Over the past weeks, the Trump Administration has tightened the noose around Nicolas Maduro’s regime, increasing pressure on the country sitting on top of the world’s largest oil reserves. Venezuela is already reeling from a years-long economic disaster that has slashed its crude oil production in recent years. This year, the country found itself with two other major global crises to manage—the coronavirus pandemic and the tumbling and highly volatile oil market with oil prices so low that they can’t cover the costs of pumping Venezuela’s heavy crude out of the ground.
Maduro’s regime, which has managed to cling to power more than a year after the U.S. stepped up sanctions to ban Venezuelan oil exports to the United States, now has to cope not only with the three crises but also with additional pressure from the Trump Administration.
Disaster for the ordinary people in Venezuela is only set to increase. Still, some analysts argue that further pressure on Maduro could only serve to unite the ranks of the regime, which controls the military and the arms during a global pandemic.
“This is government that holds itself up because it control all arms, and especially during a pandemic, having a monopoly on violence is indispensable,” Phil Gunson, a Caracas-based analyst at the International Crisis Group, told Bloomberg.
The U.S. is not backing down from the harsh sanctions on Venezuela, resisting calls from around the world, and from U.S. Democratic lawmakers for sanctions relief in times of pandemic.
The U.S. Administration says that sanctions do not apply to humanitarian aid and medicines and has stepped up pressure on Venezuela’s Maduro in recent weeks.
Two weeks ago, Maduro was charged in a Southern District of New York federal indictment for narco-terrorism, conspiracy to import cocaine, possession of machine guns and destructive devices, and conspiracy to possess machine guns and destructive devices. The U.S. Department of State is also offering a reward of up to US$15 million for information leading to the arrest and/or conviction of Maduro.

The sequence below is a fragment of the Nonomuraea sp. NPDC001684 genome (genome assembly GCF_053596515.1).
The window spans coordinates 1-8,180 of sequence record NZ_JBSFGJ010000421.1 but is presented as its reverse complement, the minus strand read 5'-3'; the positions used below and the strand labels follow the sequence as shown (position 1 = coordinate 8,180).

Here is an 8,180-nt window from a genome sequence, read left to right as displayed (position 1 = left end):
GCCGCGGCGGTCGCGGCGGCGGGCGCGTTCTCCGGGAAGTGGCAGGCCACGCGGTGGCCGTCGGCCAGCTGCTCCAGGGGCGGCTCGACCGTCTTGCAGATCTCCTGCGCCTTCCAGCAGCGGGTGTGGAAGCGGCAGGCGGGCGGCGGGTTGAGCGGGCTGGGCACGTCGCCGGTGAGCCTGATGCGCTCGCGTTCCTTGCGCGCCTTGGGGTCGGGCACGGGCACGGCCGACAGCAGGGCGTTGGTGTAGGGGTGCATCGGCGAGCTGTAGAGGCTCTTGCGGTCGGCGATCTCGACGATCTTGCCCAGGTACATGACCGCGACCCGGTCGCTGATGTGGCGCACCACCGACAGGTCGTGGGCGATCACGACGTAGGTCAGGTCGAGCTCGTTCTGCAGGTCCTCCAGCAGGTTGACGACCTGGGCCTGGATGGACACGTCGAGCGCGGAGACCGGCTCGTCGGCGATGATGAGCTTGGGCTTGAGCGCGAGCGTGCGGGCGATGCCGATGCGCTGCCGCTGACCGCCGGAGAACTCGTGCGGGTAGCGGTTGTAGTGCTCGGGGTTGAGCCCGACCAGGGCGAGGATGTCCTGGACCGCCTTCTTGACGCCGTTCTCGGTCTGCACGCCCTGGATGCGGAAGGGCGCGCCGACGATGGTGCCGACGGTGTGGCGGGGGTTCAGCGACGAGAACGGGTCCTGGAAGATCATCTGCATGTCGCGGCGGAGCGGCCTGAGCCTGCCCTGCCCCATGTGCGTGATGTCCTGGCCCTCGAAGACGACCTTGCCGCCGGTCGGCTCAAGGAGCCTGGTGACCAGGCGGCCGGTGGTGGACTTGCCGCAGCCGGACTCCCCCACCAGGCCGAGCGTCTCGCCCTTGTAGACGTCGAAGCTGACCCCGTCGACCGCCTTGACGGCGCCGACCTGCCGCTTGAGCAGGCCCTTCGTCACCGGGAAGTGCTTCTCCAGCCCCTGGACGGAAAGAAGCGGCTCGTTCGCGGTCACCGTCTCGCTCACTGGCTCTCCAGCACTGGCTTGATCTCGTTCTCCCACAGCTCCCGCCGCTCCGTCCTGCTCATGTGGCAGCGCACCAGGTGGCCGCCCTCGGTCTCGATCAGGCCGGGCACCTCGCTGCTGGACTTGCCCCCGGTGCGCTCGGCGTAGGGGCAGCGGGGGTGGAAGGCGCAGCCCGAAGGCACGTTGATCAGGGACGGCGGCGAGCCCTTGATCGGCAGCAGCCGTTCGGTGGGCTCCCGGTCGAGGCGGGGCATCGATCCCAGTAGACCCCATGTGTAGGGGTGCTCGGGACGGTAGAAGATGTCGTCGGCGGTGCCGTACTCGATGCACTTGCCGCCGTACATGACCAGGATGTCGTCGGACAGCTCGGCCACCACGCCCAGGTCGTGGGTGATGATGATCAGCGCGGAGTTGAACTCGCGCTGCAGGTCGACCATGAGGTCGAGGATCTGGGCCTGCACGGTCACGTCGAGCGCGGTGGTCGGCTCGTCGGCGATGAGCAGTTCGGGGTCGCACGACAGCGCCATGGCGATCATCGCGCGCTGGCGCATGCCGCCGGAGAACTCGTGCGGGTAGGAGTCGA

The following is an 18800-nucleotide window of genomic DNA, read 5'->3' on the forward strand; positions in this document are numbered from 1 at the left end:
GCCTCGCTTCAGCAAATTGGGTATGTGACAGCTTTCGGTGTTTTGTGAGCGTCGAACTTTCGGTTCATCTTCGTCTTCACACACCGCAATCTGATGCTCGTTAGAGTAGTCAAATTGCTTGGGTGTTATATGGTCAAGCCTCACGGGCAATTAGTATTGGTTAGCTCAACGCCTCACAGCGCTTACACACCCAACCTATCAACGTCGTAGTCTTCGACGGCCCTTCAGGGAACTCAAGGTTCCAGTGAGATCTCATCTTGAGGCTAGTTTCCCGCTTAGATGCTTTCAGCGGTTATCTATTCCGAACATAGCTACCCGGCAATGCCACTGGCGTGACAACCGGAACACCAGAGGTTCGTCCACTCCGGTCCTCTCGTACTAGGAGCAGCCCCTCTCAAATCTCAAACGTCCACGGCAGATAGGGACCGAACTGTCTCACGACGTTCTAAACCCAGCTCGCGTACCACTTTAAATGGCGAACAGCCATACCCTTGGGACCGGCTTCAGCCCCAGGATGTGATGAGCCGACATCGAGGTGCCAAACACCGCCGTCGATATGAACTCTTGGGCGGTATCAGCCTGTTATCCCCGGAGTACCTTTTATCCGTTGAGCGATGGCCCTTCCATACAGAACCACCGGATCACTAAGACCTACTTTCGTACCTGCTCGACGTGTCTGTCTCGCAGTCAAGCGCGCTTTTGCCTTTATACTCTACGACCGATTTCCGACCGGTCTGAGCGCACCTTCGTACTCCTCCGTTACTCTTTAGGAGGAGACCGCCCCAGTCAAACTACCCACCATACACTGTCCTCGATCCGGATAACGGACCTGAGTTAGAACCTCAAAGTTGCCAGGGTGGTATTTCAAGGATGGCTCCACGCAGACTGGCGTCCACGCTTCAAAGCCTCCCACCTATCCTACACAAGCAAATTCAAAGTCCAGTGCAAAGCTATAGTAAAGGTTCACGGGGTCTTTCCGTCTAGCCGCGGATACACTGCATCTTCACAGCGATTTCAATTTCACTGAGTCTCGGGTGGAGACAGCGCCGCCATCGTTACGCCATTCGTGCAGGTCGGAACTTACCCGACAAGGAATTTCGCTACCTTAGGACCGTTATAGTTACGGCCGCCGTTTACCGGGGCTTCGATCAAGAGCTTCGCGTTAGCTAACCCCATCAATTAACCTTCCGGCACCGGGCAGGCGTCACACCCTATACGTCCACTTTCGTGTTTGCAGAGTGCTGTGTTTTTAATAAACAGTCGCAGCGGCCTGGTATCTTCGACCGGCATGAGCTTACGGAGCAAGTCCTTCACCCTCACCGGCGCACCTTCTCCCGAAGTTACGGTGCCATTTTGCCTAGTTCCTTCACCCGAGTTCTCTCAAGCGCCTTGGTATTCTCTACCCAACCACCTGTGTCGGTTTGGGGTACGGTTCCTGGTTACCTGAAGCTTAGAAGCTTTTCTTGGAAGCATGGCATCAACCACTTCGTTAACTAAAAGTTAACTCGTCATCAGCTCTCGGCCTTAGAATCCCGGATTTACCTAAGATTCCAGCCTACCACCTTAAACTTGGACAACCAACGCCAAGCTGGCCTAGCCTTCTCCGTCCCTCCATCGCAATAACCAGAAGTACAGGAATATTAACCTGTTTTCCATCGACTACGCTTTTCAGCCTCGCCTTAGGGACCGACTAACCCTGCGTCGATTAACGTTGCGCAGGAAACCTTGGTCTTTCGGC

A week ago, the U.S. Department of State proposed a so-called ‘Democratic Transition Framework for Venezuela’, offering to ease sanctions in exchange for Maduro’s regime and supporters of opposition leader Juan Guaidó—recognized as Venezuela’s legitimate president by the U.S. and 50 other countries—forming a power-sharing government until fair elections are held.
“Economic pressure will continue until Maduro accepts a genuine democratic transition,” U.S. Secretary of State Mike Pompeo said upon announcing the proposal.
Venezuela’s Foreign Minister Jorge Arreaza rejected the U.S. proposal, saying that the government reiterates it does not accept and will not accept any tutelage from any foreign government.
The U.S. also pressured Venezuela’s oil exports over the past two months, slapping sanctions on two subsidiaries of Russia’s oil giant Rosneft for trading Venezuelan oil. Last week, Rosneft ditched all its oil operations and assets in Venezuela, transferring them to a wholly state-owned oil company named Roszarubezhneft.
The loss of trading partners due to additional U.S. sanctions, the colossal global demand destruction, and the coronavirus pandemic for which an economy in collapse such as Venezuela’s is unprepared, add to the endemic lack of funds to support the country’s oil production.
Oil production in the Latin American country has slumped over the past three years due to the dire economic situation and the increasing U.S. sanctions on its exports and companies selling Venezuela’s oil.
Earlier this year, Venezuela managed to achieve a slight increase in its crude oil output, only for the coronavirus pandemic to spread and cause significant demand destruction worldwide, putting more pressure on Maduro’s regime.
In March, Venezuela’s total exports of crude oil and fuel plunged by 26 percent month on month to just below 800,000 bpd—the second-lowest crude and fuel export volumes since the U.S. launched its pressure campaign on Maduro in January last year, according to data from Refinitiv Eikon and state oil firm PDVSA cited by Reuters.
The U.S. is banking on putting additional pressure on Venezuela while its economy and society are battered from all sides, hoping to oust Maduro this time. Yet, analysts warn that this could only serve to close ranks within the regime.
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